Red Wolf, ©B. Bartel/USFWS

Red Wolf, Red Herring

FWS Proposal is a Disaster for the World’s Most Endangered Wolf

On September 12, the U.S. Fish and Wildlife Service (FWS) announced its proposal on the fate of the Red Wolf Recovery Program. To say that I am disheartened would be putting it mildly. I’m a lot closer to: “I’m mad as hell and I’m not going to take it anymore!”

While the FWS tried to spin it that they are still committed to recovery of the red wolf, the agency’s proposed actions speak much louder than their rhetoric. Here’s what FWS proposed – and what’s wrong with it.

First, the FWS proposed “to move quickly to secure the captive population of red wolves, which we now know is not sustainable in its current configuration.” This was, in our book, very clearly a ‘red herring’ for the red wolf and here’s why:

  • By looking at the FWS’s own Population Viability Analysis (PVA) – an assessment frequently used in conservation biology to determine the probability that a species will go extinct within a number of years – there is no more than a 0.5 percent chance that the captive population of red wolves will go extinct over the next 100 years.
  • The same analysis shows that without immediate action, the wild population of red wolves could perish in less than ten years.

Next, the FWS proposes “to determine where potential new sites exist for additional experimental wild populations by October 2017.” While expanding release sites and recovery locations throughout the red wolf’s original range in the Southeast makes total sense for the species, giving up on wolves in North Carolina absolutely does not. That move makes me howling mad.

  • A recent poll shows that 81 percent of voters statewide agree that: “The U.S. Fish and Wildlife Service should make every effort to help the endangered red wolf population recover and prevent its extinction.”
  • Additionally, 27 legislators from North Carolina wrote to the U.S. Fish and Wildlife Service in August 2016, asking that the agency redouble its efforts to recover the red wolf.

This program was once the model of success for wolf recovery efforts in the United States. Despite the efforts of dedicated on-the-ground staff, poor decision-making by FWS’ Southeast Regional Office has caused this program to crumble. As a result, the population of wild red wolves in North Carolina has crashed from a high of 150 to less than 45 wolves today. That’s reason to fix the program, not to close it down. It will take years to build new recovery programs and public support for wild wolves in other locations, and in the meantime, we could be learning from an expanded effort in North Carolina.

FWS also proposes “to revise the existing experimental population rule to apply only to the Dare County Bombing Range and Alligator River National Wildlife Refuge…” What does this actually mean for wolves on the ground in North Carolina?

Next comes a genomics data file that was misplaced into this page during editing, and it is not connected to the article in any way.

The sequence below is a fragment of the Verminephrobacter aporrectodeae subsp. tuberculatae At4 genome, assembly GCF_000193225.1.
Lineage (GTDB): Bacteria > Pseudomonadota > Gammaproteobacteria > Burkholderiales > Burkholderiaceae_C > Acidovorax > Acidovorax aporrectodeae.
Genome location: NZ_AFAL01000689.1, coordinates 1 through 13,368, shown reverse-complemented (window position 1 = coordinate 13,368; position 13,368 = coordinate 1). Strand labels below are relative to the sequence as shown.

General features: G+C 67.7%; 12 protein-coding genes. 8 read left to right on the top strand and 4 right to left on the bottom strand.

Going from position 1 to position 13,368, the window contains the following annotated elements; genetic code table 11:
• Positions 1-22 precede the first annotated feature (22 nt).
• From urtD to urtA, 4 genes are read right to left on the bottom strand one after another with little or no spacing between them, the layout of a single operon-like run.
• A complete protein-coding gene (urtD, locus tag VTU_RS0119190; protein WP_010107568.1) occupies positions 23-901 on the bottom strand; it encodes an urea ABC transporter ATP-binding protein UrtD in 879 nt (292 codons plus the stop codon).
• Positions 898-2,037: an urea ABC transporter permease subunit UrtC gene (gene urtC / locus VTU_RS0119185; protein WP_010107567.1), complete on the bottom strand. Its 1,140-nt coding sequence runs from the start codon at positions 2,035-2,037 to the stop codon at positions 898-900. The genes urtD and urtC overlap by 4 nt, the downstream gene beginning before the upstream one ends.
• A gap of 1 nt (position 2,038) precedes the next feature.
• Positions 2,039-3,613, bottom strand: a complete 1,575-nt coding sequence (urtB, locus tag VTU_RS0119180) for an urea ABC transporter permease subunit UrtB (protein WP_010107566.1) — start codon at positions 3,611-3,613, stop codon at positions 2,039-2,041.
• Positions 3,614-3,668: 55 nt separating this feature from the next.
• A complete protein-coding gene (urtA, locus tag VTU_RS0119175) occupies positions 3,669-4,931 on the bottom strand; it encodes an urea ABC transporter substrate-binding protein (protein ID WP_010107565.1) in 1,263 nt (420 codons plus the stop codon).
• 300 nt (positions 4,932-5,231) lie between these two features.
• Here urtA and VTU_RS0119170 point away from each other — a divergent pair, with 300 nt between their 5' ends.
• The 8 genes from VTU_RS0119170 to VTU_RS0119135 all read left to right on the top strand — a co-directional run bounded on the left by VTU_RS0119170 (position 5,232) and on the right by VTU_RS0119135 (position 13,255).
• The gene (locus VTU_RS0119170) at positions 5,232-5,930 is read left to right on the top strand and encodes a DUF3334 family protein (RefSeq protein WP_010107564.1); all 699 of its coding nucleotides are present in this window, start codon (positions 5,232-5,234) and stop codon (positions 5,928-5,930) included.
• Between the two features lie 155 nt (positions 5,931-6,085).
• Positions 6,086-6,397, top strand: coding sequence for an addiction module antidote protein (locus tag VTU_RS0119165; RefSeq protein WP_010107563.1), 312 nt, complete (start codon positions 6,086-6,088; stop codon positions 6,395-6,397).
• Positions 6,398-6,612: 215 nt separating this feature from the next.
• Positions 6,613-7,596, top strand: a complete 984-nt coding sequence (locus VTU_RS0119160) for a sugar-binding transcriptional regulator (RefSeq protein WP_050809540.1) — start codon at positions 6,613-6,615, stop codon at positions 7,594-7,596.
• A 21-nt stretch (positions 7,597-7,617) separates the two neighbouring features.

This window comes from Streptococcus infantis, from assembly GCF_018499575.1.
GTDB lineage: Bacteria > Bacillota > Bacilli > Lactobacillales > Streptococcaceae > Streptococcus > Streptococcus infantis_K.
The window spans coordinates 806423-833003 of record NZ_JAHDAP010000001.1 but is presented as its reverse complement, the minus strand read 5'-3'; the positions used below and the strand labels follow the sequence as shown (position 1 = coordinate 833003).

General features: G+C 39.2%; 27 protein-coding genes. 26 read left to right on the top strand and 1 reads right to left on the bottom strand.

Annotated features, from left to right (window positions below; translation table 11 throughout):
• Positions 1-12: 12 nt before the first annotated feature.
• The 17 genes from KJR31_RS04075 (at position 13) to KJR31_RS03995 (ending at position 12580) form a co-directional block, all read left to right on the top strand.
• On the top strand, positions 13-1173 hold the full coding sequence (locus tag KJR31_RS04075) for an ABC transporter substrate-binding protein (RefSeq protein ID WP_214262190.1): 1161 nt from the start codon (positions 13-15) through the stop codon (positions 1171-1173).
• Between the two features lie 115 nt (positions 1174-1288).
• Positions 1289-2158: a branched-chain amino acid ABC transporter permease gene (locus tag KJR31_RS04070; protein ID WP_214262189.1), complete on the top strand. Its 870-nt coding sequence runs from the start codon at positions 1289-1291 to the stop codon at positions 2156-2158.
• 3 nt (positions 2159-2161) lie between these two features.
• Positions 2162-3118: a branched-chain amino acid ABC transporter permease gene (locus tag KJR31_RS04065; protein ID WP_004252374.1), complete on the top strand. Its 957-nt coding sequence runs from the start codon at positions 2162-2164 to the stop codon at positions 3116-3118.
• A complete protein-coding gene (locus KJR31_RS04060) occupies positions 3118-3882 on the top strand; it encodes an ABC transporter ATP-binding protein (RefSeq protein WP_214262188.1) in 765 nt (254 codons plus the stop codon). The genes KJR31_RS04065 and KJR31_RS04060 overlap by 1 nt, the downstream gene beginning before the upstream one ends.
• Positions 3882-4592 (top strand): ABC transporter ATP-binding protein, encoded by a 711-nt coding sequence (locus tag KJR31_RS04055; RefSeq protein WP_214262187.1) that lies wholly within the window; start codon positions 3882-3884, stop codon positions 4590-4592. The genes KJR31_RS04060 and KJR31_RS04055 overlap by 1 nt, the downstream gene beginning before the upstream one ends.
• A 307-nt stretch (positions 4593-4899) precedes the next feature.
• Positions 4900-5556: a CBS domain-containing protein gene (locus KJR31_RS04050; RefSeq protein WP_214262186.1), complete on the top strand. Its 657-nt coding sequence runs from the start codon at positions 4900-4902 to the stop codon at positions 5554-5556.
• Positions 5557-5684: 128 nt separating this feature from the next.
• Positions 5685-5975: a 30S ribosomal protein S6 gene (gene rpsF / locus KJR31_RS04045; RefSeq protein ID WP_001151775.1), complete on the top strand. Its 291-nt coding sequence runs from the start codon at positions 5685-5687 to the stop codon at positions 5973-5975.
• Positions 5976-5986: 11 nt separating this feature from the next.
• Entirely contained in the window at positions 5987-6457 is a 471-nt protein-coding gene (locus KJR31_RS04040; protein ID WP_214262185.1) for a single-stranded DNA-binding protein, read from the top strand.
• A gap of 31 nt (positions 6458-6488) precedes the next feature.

• Starting in 2018, FWS plans to reduce the habitat of the world’s only population of wild red wolves from 1.7 million acres spread over public and private lands, down to 200,000 acres of public lands in one county. This reduces the red wolf recovery area and habitat to just 12 percent of its former range.
  • Additionally, FWS wants to round up any red wolves outside of Dare County and put them into a captive breeding program in zoos across the country.

This is a complete disaster for wild red wolves. Restricting wolves to one small space in the wild doesn’t put them on the road to recovery and goes against their very biology. Thankfully, our legal team working with our conservation partners recently won a preliminary injunction against the Service, limiting how red wolves can be removed from private land. But the fact that officials would even suggest this measure doesn’t bode well for future management decisions.

Finally, FWS proposes to “complete a comprehensive Species Status Assessment and five-year status review for the red wolf (by Oct. 2017), building on the foundation of work accomplished over the past two years and past history. This will guide the Service’s recovery planning in the future.”

All I can say is this is a massive game of kick the can down the road. This proposal is, essentially, a plan for extinction. Clearly, the current administration is backing away from a nearly 30-year investment in recovering red wolves in the wild and passing the buck to the next administration. The FWS decision undoes nearly three decades of work to recover the red wolf in North Carolina. The Red Wolf Recovery Program was the example for wolf restoration efforts in Yellowstone National Park and for the Mexican gray wolf in the Southwest.